What is immunisation? How does immunisation work?
Immunisation is the safest way to protect your child against an infectious disease. Once your child has been immunised, they will have the ability to fight off the disease should they come into contact with it again.
They will be considered immune to the disease. Immunisation takes advantage of the natural functions of your immune system that are already in place to protect you against disease. When a disease-causing agent, such as a virus or bacteria, invades your body, your immune system recognises it as harmful and will trigger a response to destroy it.
One of the ways your immune system fights off infection is by creating large proteins known as antibodies. These antibodies act as scouts, hunting down the infectious agent, and marking it for destruction by the immune system.
Each antibody is specific to the disease-causing organism that it has detected and will trigger a specific immune response. These specific antibodies will remain in the immune system after the infection has gone, meaning that if the same disease is encountered again, your immune system is ready to destroy it before you get sick and any symptoms can develop.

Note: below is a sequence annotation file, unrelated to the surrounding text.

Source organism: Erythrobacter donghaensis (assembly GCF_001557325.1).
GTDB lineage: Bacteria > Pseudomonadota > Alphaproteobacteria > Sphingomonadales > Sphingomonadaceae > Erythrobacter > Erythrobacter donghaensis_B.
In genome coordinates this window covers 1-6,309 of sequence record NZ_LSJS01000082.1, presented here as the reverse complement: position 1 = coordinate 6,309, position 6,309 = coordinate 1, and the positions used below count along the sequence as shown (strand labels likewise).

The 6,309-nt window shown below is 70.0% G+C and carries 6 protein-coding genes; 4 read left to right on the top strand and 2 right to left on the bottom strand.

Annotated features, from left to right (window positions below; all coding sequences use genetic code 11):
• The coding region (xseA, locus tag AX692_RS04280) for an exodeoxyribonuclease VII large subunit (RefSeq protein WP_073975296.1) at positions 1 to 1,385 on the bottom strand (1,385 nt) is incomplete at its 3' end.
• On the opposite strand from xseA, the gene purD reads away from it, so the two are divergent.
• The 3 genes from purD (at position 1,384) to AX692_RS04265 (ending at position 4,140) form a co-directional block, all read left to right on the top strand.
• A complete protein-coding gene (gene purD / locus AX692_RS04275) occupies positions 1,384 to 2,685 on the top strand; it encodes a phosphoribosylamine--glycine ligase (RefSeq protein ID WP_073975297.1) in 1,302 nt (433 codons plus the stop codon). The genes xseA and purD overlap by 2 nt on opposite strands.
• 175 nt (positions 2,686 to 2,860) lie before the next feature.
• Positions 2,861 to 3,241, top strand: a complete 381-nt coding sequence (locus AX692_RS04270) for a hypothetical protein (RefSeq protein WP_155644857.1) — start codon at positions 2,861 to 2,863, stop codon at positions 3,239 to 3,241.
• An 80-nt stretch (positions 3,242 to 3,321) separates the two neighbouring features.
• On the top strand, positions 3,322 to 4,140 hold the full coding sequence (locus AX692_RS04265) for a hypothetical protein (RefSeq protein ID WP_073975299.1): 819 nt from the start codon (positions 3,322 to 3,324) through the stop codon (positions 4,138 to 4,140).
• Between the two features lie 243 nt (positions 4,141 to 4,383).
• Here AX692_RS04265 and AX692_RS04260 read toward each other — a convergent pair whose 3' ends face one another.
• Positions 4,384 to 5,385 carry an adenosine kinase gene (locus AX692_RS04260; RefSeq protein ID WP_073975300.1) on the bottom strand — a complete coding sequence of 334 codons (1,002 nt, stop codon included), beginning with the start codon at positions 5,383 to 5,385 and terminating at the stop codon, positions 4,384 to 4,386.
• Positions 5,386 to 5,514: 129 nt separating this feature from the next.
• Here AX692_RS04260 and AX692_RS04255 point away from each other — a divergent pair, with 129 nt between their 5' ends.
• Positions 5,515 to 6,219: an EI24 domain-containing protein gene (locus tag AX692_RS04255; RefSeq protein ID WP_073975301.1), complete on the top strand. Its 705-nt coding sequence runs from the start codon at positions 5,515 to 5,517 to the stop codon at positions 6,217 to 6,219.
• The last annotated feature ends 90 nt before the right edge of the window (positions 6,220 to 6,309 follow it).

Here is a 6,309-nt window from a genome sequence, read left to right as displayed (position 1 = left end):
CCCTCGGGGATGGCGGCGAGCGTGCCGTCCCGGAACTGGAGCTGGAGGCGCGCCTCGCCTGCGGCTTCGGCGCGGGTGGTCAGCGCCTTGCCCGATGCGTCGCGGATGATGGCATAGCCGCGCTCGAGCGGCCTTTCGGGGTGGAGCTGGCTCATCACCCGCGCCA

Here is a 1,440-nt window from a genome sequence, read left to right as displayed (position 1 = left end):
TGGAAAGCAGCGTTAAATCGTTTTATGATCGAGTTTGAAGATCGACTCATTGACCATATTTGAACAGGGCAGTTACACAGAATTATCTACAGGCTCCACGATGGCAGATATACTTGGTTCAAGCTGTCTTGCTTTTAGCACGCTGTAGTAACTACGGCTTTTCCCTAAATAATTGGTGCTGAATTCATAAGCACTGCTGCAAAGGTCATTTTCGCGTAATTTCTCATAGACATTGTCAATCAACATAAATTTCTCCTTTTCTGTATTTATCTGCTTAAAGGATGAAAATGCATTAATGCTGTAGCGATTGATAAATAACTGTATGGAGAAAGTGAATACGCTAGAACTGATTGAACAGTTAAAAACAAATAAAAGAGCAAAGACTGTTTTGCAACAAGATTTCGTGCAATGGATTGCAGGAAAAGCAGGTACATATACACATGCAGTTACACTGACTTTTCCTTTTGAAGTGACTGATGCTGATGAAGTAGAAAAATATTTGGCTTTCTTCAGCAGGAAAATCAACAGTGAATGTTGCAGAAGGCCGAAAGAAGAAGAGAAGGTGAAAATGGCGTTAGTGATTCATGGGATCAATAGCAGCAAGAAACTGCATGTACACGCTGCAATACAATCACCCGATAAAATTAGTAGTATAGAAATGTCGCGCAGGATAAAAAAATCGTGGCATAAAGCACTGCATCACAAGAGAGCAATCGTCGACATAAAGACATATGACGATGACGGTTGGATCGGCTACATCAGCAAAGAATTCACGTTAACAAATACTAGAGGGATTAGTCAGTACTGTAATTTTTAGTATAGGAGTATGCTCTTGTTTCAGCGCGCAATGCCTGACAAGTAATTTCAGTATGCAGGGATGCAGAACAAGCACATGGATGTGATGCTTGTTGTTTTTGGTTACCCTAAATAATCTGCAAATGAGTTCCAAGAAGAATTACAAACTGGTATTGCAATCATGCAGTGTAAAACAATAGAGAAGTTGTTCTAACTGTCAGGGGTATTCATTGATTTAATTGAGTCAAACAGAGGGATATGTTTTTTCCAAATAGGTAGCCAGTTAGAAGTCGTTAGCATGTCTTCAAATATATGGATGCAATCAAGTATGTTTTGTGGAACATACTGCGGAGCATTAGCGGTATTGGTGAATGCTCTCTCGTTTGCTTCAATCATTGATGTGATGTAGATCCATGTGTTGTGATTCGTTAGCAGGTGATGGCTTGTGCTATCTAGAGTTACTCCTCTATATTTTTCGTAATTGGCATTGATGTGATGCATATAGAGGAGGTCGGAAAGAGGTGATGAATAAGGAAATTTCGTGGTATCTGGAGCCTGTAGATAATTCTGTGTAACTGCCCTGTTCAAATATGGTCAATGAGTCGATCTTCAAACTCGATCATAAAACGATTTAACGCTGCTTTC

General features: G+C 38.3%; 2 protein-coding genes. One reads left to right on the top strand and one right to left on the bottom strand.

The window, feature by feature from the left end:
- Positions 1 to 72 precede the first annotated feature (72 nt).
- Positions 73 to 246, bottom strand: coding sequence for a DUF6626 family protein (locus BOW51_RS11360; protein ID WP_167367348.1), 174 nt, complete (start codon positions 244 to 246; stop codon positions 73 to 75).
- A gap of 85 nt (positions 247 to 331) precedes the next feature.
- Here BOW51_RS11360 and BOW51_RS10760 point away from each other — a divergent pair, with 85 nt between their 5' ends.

This process is known as immunity. Vaccination is the most common way to be immunised. Vaccines contain a harmless form of the bacteria or virus that causes the disease you are being immunised against. The bacteria or virus will be killed or greatly weakened before use in the vaccine so they can trigger an immune response without making you sick.
However, your immune system will still attack the bacteria or virus from the vaccine and will produce antibodies to fight it off. The immune system then maintains a memory of the disease, so if a vaccinated person encounters the disease itself later in life, their immune system is ready to fight it off and prevent an infection from developing.
Download a personalised vaccination calendar, which highlights the dates your child needs to have their vaccinations by.
Website: NHS: Vaccination Schedule